Phases of clinical trials

A clinical trial is only done when there is good reason to believe that a new test or treatment may improve the care of patients. Before clinical trials, tests and treatments are assessed in preclinical research. Preclinical research is not done with people. It assesses the features of a test or treatment. For example, the research may aim to learn if a device is harmful to living tissue. Another aim may be to learn more about the chemical makeup of a drug.

After preclinical research, tests and treatments go through a series of clinical trials. Clinical trials assess if tests or treatments are safe for and work in people. Clinical trials have five phases. The phases are described next using the example of a new drug treatment:

Phase 0

Phase 0 trials are the first clinical trials done among people. They aim to learn how a drug is processed in the body and how it affects the body. In these trials, a very small dose of a drug is given to about 10 to 15 people.

Phase I

Phase I trials aim to find the best dose of a new drug with the fewest side effects. The drug will be tested in a small group of 15 to 30 patients. Doctors start by giving very low doses of the drug to a few patients. Higher doses are given to other patients until side effects become too severe or the desired effect is seen. The drug may help patients, but Phase I trials are to test a drug’s safety. If a drug is found to be safe enough, it can be tested in a phase II clinical trial.

Phase II

Phase II trials further assess safety as well as if a drug works. The drug is often tested among patients with a specific type of cancer. Phase I trials are done in larger groups of patients compared to Phase I trials. Often, new combinations of drugs are tested. Patients are closely watched to see if the drug works. However, the new drug is rarely compared to the current (standard-of-care) drug that is used. If a drug is found to work, it can be tested in a phase III clinical trial.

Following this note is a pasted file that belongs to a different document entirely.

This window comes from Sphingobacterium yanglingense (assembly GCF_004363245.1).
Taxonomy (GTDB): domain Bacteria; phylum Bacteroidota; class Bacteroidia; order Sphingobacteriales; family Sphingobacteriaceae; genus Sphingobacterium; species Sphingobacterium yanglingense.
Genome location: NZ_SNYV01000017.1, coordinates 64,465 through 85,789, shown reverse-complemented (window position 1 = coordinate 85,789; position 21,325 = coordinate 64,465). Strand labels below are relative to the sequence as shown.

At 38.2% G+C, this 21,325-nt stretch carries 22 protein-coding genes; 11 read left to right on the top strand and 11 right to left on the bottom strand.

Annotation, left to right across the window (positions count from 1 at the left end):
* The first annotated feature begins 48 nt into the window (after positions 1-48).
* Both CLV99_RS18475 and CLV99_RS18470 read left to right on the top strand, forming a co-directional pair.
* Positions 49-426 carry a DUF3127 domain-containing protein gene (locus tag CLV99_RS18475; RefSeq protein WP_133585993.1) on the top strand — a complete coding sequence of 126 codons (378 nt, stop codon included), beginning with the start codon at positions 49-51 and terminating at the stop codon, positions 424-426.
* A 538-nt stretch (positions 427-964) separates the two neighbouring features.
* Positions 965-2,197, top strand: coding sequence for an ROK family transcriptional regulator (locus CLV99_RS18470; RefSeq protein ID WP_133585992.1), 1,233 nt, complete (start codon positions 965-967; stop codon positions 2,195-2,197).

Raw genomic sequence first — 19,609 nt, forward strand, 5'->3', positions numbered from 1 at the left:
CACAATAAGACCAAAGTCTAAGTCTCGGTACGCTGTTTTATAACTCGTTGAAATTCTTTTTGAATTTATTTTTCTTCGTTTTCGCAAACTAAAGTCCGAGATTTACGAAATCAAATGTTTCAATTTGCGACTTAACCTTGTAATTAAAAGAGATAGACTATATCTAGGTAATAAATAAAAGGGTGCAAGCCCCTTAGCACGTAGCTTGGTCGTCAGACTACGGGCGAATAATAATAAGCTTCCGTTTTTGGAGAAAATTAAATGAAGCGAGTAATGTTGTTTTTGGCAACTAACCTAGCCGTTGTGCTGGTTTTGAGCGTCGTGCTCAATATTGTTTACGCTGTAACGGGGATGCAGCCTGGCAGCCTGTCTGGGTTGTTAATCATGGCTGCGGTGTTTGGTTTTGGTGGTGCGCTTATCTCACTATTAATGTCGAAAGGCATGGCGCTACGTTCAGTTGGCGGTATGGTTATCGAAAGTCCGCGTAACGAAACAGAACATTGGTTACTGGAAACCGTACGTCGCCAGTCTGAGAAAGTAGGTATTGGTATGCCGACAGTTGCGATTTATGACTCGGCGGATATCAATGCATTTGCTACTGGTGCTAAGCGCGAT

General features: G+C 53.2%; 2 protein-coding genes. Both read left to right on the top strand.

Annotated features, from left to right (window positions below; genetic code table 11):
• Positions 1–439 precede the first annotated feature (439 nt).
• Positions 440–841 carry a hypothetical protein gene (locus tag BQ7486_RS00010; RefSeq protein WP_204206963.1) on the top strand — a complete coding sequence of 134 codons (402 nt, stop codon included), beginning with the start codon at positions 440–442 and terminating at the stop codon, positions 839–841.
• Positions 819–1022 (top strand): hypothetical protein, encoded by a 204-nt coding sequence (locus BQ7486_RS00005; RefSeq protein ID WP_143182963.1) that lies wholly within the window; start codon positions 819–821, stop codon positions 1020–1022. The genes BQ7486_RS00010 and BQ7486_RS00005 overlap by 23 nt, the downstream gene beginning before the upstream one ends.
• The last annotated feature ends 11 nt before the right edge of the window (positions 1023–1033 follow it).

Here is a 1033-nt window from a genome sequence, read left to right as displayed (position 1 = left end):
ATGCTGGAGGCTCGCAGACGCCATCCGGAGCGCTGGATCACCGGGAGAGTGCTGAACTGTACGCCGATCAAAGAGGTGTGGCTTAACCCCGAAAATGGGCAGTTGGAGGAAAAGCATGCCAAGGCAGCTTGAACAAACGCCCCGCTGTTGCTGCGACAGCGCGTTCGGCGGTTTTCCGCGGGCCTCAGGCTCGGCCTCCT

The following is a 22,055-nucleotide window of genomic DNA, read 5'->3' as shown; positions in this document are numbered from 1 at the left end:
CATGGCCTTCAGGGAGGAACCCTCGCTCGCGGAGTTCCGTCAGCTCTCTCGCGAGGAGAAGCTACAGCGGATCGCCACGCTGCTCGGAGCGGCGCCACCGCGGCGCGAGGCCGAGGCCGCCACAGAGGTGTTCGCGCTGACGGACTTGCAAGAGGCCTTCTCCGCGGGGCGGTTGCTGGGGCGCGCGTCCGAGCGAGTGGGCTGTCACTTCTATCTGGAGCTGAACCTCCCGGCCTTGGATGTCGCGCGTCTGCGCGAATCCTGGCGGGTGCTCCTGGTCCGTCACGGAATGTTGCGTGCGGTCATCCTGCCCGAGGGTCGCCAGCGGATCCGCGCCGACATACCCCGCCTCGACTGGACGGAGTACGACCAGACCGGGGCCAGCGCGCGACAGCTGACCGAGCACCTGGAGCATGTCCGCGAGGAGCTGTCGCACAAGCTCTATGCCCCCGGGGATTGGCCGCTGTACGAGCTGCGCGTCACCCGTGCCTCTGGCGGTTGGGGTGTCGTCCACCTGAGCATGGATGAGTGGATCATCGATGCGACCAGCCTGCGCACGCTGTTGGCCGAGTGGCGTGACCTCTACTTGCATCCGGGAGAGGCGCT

Phase III

Phase III trials compare a new drug to the standard-of-care drug. These trials assess the side effects of each drug and which drug works better. Phase III trials enroll 100 or more patients.

Often, these trials are randomized. This means that patients are put into a treatment group, called trial arms, by chance. Randomization is needed to make sure that the people in all trial arms are alike. This lets scientists know that the results of the clinical trial are due to the treatment and not differences between the groups. A computer program is often used to randomly assign people to the trial arms.

There can be more than two treatment groups in phase III trials. The control group gets the standard-of-care treatment. The other groups get a new treatment. Neither you nor your doctor can choose your group. You will also not know which group you’re in until the trial is over.

Every patient in a phase III study is watched closely. The study will be stopped early if the side effects of the new drug are too severe or if one group has much better results. Phase III clinical trials are often needed before the FDA will approve the use of a new drug for the general public.

Phase IV

Phase IV trials test new drugs approved by the FDA. The drug is tested in several hundreds or thousands of patients. This allows for better research on short-lived and long-lasting side effects and safety. For instance, some rare side effects may only be found in large groups of people. Doctors can also learn more about how well the drug works and if it’s helpful when used with other treatments.